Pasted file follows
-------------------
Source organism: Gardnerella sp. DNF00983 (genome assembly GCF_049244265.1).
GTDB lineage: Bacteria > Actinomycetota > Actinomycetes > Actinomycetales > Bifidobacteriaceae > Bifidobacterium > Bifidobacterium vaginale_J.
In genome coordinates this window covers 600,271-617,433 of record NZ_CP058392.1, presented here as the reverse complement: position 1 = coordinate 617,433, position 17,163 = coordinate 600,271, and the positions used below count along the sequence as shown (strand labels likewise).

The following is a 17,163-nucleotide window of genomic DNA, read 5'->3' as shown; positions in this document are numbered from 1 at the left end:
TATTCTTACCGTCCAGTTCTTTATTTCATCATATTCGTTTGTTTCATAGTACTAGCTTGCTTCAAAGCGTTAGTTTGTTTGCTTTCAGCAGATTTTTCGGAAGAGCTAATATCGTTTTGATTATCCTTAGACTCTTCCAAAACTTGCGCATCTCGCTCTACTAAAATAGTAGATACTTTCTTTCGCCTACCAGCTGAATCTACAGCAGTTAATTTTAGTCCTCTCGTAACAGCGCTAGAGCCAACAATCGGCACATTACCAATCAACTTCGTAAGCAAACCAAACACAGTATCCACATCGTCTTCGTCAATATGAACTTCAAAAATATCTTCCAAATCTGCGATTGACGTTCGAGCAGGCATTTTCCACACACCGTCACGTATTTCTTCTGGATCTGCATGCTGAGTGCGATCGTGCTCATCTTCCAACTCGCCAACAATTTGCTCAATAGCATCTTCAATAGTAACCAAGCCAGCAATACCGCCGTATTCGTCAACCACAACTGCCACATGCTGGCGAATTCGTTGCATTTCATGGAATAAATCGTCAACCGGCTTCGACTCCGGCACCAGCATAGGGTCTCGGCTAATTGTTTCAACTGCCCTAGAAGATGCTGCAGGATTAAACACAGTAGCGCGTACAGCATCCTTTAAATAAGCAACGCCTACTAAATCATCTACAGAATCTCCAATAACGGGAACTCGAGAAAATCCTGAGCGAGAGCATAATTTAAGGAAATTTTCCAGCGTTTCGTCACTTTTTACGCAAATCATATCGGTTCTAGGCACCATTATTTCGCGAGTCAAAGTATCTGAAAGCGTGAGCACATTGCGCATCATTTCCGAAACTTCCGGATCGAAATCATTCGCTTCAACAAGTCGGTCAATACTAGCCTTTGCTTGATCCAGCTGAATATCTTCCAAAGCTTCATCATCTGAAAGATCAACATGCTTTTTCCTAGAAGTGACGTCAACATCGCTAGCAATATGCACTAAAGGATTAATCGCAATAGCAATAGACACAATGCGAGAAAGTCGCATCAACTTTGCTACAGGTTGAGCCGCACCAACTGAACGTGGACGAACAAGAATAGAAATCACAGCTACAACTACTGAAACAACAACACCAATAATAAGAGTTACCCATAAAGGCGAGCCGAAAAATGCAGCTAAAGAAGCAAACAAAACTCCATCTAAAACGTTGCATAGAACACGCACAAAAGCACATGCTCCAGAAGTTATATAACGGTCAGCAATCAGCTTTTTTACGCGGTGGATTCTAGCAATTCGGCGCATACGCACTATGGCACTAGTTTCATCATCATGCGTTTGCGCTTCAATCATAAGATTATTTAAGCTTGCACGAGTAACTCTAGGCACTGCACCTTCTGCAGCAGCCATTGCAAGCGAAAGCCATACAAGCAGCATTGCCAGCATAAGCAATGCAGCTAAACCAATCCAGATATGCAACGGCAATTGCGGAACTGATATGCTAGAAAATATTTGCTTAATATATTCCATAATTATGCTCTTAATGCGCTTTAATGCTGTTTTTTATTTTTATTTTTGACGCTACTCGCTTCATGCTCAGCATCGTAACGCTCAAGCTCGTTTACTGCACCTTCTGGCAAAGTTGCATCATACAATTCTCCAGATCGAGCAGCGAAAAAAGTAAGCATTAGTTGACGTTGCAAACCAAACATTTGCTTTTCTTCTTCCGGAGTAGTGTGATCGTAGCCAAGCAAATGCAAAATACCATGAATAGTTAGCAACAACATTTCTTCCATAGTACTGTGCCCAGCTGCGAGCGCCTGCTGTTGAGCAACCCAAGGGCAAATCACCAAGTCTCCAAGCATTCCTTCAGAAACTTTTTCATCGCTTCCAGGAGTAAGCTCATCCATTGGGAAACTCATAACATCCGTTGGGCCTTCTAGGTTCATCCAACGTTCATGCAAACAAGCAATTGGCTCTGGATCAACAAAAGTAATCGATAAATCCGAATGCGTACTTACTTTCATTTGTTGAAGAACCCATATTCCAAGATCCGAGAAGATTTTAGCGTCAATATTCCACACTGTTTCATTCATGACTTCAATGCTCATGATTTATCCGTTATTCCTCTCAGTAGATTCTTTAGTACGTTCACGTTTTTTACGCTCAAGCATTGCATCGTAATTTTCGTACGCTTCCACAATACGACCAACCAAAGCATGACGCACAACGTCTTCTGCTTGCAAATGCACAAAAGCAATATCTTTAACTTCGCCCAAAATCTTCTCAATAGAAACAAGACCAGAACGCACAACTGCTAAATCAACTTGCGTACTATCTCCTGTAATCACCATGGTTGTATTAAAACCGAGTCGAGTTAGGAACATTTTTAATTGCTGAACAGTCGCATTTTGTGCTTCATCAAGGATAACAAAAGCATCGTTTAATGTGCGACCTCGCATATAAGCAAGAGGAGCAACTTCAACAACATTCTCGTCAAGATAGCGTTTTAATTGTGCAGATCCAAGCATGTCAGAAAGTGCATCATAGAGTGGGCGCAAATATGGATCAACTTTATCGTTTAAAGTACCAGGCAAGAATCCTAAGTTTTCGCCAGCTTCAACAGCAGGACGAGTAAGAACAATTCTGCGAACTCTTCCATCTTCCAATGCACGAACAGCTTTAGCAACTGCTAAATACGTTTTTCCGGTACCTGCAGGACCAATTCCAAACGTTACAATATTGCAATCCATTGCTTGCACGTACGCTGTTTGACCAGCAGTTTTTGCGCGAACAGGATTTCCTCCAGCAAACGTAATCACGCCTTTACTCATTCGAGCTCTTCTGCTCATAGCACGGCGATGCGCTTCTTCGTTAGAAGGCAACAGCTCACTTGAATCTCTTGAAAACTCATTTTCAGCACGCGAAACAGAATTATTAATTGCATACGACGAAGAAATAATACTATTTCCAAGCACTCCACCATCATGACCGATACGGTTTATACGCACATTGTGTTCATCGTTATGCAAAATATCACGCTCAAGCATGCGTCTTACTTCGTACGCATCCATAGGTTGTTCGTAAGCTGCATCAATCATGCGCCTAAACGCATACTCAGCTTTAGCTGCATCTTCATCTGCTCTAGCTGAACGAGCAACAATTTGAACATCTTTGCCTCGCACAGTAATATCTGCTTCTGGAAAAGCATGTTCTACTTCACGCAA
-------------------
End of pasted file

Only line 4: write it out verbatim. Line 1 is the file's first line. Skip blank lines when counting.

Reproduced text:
The following is a 17,163-nucleotide window of genomic DNA, read 5'->3' as shown; positions in this document are numbered from 1 at the left end: